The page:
After seven months of successful proton collisions at 7 TeV in the Large Hadron Collider (LHC), researchers at CERN are now reconfiguring their famous machine to collide lead nuclei within the next few days. Collisions between these heavier particles will generate the highest temperatures and densities ever recorded on Earth, recreating the early universe moments after the Big Bang.

"This shows that the objective we set ourselves for this year was realistic, but tough, and it's very gratifying to see it achieved in such fine style," said Rolf Heuer, CERN's director general.

The change in beamline marks the beginning of the main physics programme for the ALICE detector, which was specifically designed to track large numbers of particles. It can detect up to 15,000 particles per event, which may be produced from the collisions between lead nuclei occurring in the centre of the detector. The extremely high temperatures at the collision points will cause protons and neutrons to break down into a dense soup of subatomic particles known as a quark–gluon plasma, a condition thought to have existed shortly after the Big Bang.

Go ask ALICE

One of ALICE's main scientific goals is to characterize this quark–qluon plasma in an attempt to find out more about the nature of the strong force, one of the four fundamental forces in nature. Despite being responsible for generating 98% of the mass of atoms, the strong force is still the most poorly understood of the forces.

We will be creating the highest temperatures and densities ever produced in an experiment in these mini big bangs David Evans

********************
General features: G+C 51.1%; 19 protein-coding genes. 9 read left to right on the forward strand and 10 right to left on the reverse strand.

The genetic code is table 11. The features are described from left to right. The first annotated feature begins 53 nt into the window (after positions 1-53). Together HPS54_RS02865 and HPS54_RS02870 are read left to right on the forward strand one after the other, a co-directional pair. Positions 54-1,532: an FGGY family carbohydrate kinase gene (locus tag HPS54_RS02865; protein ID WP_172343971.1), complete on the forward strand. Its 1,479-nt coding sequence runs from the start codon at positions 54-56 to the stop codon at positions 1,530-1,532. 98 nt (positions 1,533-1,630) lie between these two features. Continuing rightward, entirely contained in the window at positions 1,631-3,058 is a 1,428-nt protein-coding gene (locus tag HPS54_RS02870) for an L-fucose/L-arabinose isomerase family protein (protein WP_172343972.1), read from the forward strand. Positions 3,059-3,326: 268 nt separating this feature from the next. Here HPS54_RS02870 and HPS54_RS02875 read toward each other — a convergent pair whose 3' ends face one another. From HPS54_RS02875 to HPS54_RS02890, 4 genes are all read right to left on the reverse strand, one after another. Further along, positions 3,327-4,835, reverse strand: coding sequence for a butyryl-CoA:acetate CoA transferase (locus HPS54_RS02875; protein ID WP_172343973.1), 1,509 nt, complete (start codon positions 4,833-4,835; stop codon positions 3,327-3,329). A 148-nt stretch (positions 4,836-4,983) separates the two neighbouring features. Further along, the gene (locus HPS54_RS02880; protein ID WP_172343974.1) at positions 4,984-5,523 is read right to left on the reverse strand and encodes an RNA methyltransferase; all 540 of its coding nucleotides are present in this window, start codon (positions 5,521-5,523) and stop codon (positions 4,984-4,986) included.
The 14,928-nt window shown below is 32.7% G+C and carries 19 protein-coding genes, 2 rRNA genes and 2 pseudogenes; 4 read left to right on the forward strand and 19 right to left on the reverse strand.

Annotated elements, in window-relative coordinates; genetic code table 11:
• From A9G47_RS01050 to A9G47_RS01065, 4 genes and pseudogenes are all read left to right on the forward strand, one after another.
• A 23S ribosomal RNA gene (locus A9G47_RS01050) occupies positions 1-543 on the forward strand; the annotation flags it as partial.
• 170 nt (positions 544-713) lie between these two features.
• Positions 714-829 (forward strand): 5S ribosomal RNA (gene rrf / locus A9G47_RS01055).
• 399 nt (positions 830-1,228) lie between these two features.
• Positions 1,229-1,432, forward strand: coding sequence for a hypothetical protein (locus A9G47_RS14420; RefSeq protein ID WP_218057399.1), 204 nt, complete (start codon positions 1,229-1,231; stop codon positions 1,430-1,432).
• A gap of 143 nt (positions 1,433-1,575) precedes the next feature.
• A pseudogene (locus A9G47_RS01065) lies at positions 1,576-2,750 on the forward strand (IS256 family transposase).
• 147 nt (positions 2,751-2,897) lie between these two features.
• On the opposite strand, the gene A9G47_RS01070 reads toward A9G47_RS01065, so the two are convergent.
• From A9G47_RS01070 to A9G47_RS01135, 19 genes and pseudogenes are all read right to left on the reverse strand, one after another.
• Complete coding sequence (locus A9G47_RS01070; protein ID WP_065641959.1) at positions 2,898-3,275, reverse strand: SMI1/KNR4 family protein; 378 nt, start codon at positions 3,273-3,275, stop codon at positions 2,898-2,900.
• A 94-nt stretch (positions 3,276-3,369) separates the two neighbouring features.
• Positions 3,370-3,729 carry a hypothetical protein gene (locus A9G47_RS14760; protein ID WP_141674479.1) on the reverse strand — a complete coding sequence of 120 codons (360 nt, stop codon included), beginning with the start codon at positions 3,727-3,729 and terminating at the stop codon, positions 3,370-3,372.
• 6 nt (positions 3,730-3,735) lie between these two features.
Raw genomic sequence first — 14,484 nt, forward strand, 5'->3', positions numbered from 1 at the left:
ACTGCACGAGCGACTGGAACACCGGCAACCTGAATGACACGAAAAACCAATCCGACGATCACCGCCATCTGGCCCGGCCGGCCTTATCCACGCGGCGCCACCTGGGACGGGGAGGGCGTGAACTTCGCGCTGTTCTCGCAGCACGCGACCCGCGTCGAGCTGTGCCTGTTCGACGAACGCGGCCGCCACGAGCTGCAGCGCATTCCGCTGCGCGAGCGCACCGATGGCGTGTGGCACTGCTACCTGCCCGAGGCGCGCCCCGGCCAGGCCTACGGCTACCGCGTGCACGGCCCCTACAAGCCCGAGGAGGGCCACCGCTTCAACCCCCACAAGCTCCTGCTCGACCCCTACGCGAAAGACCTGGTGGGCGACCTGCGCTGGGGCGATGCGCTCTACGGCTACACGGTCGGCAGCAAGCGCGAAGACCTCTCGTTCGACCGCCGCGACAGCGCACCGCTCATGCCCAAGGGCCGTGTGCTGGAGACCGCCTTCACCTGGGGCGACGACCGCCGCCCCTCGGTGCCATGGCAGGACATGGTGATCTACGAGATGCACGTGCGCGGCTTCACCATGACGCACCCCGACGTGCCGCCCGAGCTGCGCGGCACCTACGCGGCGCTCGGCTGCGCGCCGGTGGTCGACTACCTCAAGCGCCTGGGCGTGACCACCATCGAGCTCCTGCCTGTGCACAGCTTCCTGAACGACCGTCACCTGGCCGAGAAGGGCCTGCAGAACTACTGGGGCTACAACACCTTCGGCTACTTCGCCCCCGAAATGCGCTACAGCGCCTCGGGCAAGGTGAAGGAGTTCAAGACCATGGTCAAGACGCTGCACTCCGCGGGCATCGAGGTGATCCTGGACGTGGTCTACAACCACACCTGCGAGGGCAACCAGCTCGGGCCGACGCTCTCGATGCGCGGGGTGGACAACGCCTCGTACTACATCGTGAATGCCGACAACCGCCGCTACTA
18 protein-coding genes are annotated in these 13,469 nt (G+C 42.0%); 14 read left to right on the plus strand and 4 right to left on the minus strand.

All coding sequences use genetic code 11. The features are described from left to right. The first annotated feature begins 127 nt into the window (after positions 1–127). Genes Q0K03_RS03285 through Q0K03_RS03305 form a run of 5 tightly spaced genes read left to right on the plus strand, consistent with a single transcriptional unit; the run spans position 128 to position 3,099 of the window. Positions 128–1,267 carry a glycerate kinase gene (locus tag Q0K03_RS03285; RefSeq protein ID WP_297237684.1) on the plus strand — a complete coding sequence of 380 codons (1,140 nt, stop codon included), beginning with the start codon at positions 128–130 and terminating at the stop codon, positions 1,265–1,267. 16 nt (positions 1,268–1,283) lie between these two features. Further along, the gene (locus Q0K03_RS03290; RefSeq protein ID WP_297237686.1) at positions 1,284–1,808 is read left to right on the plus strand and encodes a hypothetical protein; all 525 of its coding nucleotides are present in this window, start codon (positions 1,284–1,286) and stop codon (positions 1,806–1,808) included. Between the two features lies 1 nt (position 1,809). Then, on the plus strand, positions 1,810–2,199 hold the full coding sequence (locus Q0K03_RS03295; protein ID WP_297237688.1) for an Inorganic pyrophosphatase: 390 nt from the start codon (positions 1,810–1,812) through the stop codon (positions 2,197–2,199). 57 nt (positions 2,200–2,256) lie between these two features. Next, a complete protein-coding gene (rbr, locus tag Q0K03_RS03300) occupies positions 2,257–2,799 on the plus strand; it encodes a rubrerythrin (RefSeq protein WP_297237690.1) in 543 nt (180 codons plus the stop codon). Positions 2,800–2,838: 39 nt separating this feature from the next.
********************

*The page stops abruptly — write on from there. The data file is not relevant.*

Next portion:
"We will be creating the highest temperatures and densities ever produced in an experiment in these mini big bangs", said David Evans, leader of the UK team at the LHC's ALICE experiment. "Although the tiny fireballs will only exist for a fleeting moment (less than a trillionth of a trillionth of a second) the temperatures will reach over ten trillion degrees, a million times hotter than the centre of the Sun."

The LHC beamlines will be run at a centre of mass energy of 2.76 TeV per colliding nucleon pair, which will generate temperatures and densities that are an order of magnitude larger than the previous record held by the Relativistic Heavy Ion Collider (RHIC) at the Brookhaven National Laboratory in the US.

"At the LHC we'll be continuing a journey that began for CERN in 1994, which is certain to provide a new window on the fundamental behaviour of matter and in particular the role of the strong interaction," says Jurgen Schukraft, spokesperson of the ALICE experiment.

If all goes to plan, the LHC will begin circulating lead ions by the weekend before CERN engineers spend up to a week tuning the beamlines in preparation for the scientific programme. Researchers will then record data until 6 December when CERN will shut down for maintenance work over Christmas. "This will give us plenty of time," says Evans. "At these energies, the lead collisions will generate more data in a month than proton collisions could generate in a year."

Operation of the collider will start again with protons in February and physics runs will continue through 2011.